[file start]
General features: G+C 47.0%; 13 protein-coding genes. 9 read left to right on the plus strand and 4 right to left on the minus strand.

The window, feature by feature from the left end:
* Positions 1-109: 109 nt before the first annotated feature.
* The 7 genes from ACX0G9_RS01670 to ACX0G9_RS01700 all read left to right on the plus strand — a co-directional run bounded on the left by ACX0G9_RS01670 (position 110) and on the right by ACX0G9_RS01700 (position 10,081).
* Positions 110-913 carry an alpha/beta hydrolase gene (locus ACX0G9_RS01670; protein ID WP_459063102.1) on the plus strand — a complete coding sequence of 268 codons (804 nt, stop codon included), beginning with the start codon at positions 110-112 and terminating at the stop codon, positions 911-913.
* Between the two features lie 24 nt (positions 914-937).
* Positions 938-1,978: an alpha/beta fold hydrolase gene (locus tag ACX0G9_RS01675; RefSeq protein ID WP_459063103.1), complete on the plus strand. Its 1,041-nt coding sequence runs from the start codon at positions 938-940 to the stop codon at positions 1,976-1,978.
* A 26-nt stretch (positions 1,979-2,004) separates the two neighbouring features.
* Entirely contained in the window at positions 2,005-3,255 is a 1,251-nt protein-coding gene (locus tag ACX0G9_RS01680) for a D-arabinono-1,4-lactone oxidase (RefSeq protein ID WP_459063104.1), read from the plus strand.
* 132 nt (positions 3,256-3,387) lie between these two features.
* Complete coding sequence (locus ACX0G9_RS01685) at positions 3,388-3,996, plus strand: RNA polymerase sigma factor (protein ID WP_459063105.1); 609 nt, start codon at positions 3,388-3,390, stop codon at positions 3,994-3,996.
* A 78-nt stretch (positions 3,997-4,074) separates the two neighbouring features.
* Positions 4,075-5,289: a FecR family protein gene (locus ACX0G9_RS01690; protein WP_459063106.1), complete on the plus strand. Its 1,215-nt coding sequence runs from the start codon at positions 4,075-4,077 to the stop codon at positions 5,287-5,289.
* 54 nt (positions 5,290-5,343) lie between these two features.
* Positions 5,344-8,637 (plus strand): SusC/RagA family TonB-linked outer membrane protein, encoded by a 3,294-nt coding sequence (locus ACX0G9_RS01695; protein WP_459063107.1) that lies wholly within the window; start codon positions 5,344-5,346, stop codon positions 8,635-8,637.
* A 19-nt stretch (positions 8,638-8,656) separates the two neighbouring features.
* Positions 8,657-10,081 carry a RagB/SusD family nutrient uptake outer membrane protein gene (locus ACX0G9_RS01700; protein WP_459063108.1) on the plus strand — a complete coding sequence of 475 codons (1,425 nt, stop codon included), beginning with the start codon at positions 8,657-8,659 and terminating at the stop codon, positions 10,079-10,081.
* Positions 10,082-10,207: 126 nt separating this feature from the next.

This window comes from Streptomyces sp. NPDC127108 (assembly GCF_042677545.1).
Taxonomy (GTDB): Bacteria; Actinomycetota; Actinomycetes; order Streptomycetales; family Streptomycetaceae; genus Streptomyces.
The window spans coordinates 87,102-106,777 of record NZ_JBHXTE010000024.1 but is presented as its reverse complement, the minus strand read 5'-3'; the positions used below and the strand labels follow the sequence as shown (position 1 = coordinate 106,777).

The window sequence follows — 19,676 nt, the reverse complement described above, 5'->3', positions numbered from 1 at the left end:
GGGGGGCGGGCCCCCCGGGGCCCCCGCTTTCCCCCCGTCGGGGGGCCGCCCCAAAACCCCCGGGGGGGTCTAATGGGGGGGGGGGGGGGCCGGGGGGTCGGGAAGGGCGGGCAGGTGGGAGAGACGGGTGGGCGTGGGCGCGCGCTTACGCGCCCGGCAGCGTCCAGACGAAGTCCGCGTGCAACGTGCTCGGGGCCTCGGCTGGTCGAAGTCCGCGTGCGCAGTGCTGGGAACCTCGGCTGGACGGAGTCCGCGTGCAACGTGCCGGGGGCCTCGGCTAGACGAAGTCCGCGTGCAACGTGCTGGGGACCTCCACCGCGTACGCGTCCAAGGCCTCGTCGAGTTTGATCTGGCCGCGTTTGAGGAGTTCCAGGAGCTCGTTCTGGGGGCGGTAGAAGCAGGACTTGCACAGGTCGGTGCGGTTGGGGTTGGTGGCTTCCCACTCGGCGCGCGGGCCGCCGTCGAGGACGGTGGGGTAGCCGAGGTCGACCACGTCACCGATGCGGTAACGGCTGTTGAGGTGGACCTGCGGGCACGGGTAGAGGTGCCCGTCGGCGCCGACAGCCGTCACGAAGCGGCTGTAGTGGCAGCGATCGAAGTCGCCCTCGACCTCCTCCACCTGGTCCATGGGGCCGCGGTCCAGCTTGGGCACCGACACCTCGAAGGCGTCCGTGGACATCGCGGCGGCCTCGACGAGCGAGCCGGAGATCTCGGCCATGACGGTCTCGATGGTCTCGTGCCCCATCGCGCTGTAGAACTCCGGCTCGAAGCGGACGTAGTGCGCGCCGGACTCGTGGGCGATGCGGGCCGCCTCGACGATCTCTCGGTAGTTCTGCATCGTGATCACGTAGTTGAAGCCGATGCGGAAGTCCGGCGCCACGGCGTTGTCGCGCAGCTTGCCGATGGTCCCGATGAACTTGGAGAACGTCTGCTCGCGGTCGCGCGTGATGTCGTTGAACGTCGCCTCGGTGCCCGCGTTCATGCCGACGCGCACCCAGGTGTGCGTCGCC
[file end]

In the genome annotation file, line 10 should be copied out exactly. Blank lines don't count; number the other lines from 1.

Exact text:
* 132 nt (positions 3,256-3,387) lie between these two features.